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Home | Blog | Anti-Bullying Legislation

From 1 January 2014 a worker who reasonably believes that he or she has been bullied at work will be able to apply to the Fair Work Commission for an order to stop the bullying.

What is bullying?

Bullying is defined as including circumstances where an individual or group of individuals “repeatedly behaves unreasonably towards the worker, or a group of workers of which the worker is a member” and that behaviour “creates a risk to health and safety”.

The concept of bullying does not, however, apply to “reasonable management action”. Reasonable management action may include; responding to poor performance, taking necessary disciplinary action and effectively directing and controlling the way work is carried out.

The Fair Work Commission is empowered to make any orders it considers appropriate if the Commission is satisfied that bullying has occurred and there is “a risk of further such conduct.”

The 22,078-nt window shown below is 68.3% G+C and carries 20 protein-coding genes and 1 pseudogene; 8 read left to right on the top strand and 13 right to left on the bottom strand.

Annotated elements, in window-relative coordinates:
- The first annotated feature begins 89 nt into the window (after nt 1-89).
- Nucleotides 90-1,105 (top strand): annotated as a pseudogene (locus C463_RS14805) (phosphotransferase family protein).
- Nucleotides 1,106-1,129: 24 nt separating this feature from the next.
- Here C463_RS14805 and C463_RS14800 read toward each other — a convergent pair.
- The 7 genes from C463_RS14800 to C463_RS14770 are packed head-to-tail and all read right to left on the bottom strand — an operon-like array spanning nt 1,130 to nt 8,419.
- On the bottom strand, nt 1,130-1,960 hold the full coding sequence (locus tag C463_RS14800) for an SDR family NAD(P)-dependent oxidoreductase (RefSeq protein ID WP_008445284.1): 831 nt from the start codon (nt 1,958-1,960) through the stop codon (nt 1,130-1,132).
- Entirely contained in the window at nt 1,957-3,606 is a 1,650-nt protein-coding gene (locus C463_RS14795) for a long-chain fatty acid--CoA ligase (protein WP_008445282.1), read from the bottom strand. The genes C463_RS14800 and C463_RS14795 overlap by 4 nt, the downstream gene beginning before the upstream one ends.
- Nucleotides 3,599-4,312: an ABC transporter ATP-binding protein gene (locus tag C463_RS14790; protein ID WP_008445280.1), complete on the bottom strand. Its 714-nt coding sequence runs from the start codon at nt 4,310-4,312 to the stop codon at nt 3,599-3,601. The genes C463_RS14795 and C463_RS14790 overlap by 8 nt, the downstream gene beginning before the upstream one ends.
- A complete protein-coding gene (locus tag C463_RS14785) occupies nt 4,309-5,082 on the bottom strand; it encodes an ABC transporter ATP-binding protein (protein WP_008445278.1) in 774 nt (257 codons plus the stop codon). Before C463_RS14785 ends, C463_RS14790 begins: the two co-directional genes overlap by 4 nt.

While the commission is unable to award compensation a breach of an anti-bullying order may attract a civil penalty.

In exercising its jurisdiction the Commission may have regard to whether an applicant has first attempted to resolve the situation in accordance with their workplace dispute resolution process.

These are significant reforms that have the potential to contribute to the development of a culture of mutual respect in Australian Workplaces.

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